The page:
I’ve heard mixed thoughts on elevated pet bowls. On one hand, it’s generally good for older dogs, so they don’t have to bend down to get food as well as taller dogs for the same reason. On the other hand, it’s not good for some dogs because it can be a factor in stomach bloat. I’ve been through this emergency – it’s terrifying.
My parents have had five Boxers in their lifetime. They have fed them from elevated bowls since they were fully grown with no ill effects. (The elevated bowl system they use is also a food storage container that offers air- tight storage to keep food fresh, so this is a plus. In case you’re curious, this is what they use).
The above system would be too large for my miniature schnauzer, so I went with the Dogit Elevated Dish. It’s two pieces, an elevated dog bowl stand (which technically you could use as a bowl) and a stainless-steel bowl. The nice thing about that is you can use other stainless-steel bowls if you are a frequent washer like I am.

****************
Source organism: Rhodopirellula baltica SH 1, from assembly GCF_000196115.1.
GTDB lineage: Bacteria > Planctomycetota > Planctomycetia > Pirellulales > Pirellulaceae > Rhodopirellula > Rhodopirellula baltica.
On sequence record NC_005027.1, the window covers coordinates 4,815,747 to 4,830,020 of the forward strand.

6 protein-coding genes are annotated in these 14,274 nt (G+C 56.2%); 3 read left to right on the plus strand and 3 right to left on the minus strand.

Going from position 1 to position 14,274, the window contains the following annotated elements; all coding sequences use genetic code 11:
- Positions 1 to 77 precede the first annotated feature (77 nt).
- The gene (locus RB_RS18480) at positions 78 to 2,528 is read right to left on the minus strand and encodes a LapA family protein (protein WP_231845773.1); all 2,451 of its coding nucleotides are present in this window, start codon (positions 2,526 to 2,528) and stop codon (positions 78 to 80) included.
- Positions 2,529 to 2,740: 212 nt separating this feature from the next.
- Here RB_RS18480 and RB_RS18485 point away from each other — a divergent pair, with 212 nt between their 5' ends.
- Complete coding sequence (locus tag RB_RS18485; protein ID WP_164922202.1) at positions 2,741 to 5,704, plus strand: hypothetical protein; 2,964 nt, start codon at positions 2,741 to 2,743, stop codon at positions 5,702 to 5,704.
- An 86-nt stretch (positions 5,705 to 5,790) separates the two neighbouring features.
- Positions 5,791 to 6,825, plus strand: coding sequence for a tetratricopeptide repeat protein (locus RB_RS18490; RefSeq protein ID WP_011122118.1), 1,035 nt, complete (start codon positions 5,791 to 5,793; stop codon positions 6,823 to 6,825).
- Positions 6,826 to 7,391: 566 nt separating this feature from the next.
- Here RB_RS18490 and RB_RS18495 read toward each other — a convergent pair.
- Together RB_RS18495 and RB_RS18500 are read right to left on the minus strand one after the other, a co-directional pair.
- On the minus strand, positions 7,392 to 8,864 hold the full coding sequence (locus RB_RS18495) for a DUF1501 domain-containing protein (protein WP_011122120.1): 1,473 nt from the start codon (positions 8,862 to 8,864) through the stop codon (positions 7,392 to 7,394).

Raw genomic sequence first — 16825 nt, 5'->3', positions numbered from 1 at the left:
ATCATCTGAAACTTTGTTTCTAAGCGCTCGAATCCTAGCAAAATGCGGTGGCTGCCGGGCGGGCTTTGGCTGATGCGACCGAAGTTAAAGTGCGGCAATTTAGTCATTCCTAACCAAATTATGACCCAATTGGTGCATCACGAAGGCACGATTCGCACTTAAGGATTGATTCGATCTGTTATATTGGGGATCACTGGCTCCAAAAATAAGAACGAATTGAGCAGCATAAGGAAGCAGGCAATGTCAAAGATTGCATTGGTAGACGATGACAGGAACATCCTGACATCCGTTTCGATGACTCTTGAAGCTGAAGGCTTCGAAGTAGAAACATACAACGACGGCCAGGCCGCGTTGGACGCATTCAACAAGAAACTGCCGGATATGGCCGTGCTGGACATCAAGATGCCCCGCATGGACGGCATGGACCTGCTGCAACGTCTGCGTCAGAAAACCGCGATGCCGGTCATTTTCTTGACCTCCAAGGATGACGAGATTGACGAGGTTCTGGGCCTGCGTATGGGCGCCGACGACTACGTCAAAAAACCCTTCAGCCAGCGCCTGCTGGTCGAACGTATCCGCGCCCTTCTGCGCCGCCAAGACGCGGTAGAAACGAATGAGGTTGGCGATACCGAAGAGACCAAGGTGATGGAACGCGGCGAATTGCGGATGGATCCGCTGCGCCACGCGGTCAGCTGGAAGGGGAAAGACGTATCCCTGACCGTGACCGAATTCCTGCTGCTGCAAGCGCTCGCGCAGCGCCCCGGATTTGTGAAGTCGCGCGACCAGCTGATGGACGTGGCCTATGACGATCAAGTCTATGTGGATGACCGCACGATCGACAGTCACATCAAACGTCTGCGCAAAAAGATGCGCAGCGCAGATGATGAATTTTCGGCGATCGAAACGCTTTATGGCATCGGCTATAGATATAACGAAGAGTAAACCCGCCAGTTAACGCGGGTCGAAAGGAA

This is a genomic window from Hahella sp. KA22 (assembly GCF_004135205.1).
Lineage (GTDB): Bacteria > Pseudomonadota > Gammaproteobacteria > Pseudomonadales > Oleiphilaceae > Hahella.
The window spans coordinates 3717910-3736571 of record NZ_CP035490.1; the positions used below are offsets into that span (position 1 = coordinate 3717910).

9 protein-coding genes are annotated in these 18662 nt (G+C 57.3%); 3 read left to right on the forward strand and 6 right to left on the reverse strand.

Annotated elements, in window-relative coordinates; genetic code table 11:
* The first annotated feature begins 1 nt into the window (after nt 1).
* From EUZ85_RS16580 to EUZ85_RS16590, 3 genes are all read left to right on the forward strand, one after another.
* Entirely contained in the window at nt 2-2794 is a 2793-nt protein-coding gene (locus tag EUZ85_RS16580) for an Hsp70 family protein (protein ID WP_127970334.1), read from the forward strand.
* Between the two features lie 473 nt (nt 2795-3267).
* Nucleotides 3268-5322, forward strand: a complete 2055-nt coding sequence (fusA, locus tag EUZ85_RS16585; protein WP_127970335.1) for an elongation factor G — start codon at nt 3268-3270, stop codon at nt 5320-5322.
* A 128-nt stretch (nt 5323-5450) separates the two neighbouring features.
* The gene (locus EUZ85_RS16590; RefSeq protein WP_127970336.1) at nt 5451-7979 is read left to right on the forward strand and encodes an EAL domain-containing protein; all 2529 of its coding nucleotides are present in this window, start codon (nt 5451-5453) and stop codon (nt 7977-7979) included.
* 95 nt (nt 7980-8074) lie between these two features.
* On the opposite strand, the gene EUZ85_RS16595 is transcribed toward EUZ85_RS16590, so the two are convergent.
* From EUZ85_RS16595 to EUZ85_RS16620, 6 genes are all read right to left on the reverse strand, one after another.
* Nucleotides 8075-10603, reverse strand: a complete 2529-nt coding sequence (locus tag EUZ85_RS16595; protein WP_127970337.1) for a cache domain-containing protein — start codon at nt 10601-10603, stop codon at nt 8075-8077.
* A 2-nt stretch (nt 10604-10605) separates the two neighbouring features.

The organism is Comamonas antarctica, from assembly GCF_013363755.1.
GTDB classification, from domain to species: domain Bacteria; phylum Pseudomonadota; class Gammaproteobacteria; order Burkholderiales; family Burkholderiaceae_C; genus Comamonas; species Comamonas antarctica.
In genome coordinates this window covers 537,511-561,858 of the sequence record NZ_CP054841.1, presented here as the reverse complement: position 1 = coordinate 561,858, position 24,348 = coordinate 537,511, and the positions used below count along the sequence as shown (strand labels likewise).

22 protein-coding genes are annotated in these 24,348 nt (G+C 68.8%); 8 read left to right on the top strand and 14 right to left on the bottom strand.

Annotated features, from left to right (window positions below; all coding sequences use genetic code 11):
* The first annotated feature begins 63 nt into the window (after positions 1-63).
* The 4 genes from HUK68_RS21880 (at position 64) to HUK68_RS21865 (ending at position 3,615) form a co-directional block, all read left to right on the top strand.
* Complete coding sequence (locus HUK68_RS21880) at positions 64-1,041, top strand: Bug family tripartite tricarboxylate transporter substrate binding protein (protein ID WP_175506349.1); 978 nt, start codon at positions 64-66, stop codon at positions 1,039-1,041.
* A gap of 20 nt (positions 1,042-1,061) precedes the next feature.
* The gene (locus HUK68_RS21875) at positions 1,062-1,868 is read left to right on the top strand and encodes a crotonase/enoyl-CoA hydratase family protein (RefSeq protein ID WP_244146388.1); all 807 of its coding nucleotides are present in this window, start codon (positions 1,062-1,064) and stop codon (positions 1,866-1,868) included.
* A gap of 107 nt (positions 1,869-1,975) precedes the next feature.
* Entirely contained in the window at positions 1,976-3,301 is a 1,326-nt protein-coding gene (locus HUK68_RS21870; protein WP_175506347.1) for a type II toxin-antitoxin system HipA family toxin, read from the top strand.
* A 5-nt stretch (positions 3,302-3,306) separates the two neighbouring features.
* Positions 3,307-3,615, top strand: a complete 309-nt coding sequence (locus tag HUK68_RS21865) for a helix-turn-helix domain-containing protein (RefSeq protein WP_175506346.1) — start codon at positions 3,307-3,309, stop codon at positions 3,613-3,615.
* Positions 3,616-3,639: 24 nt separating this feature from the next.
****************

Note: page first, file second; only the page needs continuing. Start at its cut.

Does it work? Yes. My 14-year-old Schnauzer loses his balance when he puts his head down to eat. This brings the food closer to him, so he doesn’t have to put his head down. However, when he was eating dry food, we did have a stomach bloat scare while using this product. The vet did mention that elevated bowls can play a part in stomach bloat. Max has since been switched to a wet food diet and I no longer have that concern for him. Meaning, even with that scare, I still use the elevated bowl for his comfort.
Would I recommend an elevated bowl for dry food? No.
Would I recommend an elevated bowl for dogs that “inhale” their dry food? Definitely not.
But for water and wet food, I would recommend an elevated bowl for any tall dog (like a Boxer, German Shepherd, Golden Retriever) or any old dog who is finding it hard to bend their neck down. This one is a no brainer.